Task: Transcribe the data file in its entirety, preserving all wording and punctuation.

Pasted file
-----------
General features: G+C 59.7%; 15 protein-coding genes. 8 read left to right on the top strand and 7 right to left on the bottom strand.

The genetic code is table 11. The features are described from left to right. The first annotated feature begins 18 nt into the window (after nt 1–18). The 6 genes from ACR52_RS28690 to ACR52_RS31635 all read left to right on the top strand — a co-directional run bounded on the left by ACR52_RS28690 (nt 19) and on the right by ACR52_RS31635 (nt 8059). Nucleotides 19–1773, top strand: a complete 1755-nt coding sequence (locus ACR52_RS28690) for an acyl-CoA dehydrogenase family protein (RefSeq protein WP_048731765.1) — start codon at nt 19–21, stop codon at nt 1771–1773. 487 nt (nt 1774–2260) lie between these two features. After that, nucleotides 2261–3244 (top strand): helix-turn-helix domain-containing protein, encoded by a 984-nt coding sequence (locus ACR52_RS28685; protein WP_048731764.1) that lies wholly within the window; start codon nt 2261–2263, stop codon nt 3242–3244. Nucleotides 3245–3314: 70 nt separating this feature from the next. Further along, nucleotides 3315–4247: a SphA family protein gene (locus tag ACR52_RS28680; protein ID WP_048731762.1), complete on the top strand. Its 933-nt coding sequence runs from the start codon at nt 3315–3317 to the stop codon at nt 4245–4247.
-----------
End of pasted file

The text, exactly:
General features: G+C 59.7%; 15 protein-coding genes. 8 read left to right on the top strand and 7 right to left on the bottom strand.

The genetic code is table 11. The features are described from left to right. The first annotated feature begins 18 nt into the window (after nt 1–18). The 6 genes from ACR52_RS28690 to ACR52_RS31635 all read left to right on the top strand — a co-directional run bounded on the left by ACR52_RS28690 (nt 19) and on the right by ACR52_RS31635 (nt 8059). Nucleotides 19–1773, top strand: a complete 1755-nt coding sequence (locus ACR52_RS28690) for an acyl-CoA dehydrogenase family protein (RefSeq protein WP_048731765.1) — start codon at nt 19–21, stop codon at nt 1771–1773. 487 nt (nt 1774–2260) lie between these two features. After that, nucleotides 2261–3244 (top strand): helix-turn-helix domain-containing protein, encoded by a 984-nt coding sequence (locus ACR52_RS28685; protein WP_048731764.1) that lies wholly within the window; start codon nt 2261–2263, stop codon nt 3242–3244. Nucleotides 3245–3314: 70 nt separating this feature from the next. Further along, nucleotides 3315–4247: a SphA family protein gene (locus tag ACR52_RS28680; protein ID WP_048731762.1), complete on the top strand. Its 933-nt coding sequence runs from the start codon at nt 3315–3317 to the stop codon at nt 4245–4247.